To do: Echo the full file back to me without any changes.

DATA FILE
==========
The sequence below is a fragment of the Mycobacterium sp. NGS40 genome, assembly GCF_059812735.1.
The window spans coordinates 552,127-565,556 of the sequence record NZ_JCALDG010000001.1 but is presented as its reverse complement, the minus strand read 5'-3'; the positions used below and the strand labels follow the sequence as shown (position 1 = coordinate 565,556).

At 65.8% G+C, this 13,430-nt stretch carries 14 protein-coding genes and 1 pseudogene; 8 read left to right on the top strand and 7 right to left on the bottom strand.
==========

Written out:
The sequence below is a fragment of the Mycobacterium sp. NGS40 genome, assembly GCF_059812735.1.
The window spans coordinates 552,127-565,556 of the sequence record NZ_JCALDG010000001.1 but is presented as its reverse complement, the minus strand read 5'-3'; the positions used below and the strand labels follow the sequence as shown (position 1 = coordinate 565,556).

At 65.8% G+C, this 13,430-nt stretch carries 14 protein-coding genes and 1 pseudogene; 8 read left to right on the top strand and 7 right to left on the bottom strand.